On the morning of December 29th, 2008, we were staying with my husband’s family for a visit. Kendall was 2 1/2.  My mother-in-law woke me up to say that she thought Kendall was sick.  I went up to check on her and found her dozing on the couch.  When I picked her up she was floppy like a rag doll and her heart was racing. “This isn’t right,” I said, “something is wrong.”  Everyone tried to convince me that she was just tired and fighting something off but I insisted that I was bringing her to the emergency room.

When we got to triage the nurse looked at Kendall slumped over my shoulder and asked if she was diabetic, “No.” I answered.  He was snapping his fingers and calling her name, he hurried another nurse in with a glucometer. Suddenly Kendall was being rushed into the back and the nurse was telling me to follow them.  An entire team had descended upon my child within seconds.  I was terrified.  Her blood glucose was 30. (A healthy non-fasting child will usually have blood sugar readings over 100.)  If I hadn’t insisted upon bringing Kendall to the hospital, she might have gone into a coma.  I was shaking.  The attending doctor was explaining that it was probably just hypoglycemia.  But I wouldn’t listen.  “She has 3MCC, I said, you need to call your genetic specialist and find out what to do, please.” He looked at me like I had 3 heads but he did as I asked.  The specialist had Kendall admitted to treat her for metabolic crisis.  We were never able to determine what had brought it on.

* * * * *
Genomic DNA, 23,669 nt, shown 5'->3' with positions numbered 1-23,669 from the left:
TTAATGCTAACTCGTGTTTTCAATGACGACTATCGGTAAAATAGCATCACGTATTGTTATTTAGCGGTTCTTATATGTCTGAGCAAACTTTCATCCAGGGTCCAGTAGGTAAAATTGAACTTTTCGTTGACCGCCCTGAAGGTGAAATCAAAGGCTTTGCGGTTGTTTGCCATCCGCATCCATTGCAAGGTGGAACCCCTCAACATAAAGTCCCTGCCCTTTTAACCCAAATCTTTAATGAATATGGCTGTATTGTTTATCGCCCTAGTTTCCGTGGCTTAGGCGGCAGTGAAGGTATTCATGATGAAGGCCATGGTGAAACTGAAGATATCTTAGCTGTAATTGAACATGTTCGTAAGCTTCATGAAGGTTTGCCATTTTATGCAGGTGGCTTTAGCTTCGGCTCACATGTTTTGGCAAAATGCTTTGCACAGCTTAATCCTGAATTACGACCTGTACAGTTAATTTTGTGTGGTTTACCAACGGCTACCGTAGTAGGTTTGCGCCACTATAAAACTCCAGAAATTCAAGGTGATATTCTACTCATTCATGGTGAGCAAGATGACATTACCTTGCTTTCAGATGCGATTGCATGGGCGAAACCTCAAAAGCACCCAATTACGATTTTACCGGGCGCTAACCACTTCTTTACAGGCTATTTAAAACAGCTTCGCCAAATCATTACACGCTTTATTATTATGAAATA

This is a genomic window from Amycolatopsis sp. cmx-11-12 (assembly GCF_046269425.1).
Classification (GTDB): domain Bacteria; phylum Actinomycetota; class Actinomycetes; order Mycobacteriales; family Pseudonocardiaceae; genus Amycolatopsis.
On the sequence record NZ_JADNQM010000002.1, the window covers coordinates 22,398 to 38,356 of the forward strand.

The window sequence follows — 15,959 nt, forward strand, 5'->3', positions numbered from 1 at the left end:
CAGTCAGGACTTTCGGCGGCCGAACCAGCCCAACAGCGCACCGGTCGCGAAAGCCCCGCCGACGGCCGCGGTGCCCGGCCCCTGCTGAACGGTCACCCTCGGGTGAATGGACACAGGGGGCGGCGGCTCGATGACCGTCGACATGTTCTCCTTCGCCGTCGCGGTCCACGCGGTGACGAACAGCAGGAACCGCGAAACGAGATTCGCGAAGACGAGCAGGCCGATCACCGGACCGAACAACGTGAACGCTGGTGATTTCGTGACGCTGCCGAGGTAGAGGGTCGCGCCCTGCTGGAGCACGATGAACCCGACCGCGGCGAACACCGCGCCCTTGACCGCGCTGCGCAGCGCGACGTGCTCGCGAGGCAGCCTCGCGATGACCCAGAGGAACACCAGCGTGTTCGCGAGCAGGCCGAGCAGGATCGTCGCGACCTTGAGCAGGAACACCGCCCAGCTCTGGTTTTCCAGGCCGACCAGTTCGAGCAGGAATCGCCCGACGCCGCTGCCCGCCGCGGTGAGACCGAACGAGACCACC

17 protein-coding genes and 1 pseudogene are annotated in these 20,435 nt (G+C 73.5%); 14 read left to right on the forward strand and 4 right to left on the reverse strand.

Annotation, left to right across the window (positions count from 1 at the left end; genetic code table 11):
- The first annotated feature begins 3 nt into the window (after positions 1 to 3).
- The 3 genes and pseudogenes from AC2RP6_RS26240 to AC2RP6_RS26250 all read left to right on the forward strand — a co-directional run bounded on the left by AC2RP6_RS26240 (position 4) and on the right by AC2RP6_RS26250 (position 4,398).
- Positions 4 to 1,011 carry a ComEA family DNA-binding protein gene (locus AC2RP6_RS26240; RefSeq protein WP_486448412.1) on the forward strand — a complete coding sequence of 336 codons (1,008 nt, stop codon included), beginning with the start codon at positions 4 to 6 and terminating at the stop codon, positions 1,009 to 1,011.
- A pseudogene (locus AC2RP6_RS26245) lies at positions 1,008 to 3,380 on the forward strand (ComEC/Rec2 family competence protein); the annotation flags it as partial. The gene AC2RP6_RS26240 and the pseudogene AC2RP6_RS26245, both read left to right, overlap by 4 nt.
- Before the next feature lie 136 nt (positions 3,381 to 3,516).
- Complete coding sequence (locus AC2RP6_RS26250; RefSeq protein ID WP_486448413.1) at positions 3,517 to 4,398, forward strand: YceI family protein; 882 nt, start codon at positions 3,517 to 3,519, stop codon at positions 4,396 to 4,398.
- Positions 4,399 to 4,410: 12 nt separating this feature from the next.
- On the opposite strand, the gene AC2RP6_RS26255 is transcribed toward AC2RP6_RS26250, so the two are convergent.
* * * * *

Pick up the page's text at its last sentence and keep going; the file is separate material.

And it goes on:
Kendall recovered well. The hospital taught us how to use a glucometer and sent us home with one so that we could keep an eye on her blood sugar.  When we returned to Boston we made an appointment to see the genetic specialist at Childrens’ Hospital.  He put Kendall on a low protein diet and back on carnitine and outlined the conditions under which to bring her to the emergency room in the future.  With this help we were able to avert future potential crises when she had stomach viruses or other normal childhood illnesses.

Today Kendall is a few months shy of seven years old and doing extremely well.  Her current specialist is so happy with her growth and development that we no longer count grams of protein.  She continues to take carnitine.  We have made many emergency room visits over the last seven years but Kendall has never gone into a second metabolic crisis. We consider ourselves incredibly lucky and we are extremely grateful for her continuing health.  I don’t know that I will ever relax completely, but for now, life is very good.


(As told in the Summer 2013 OAA Newsletter)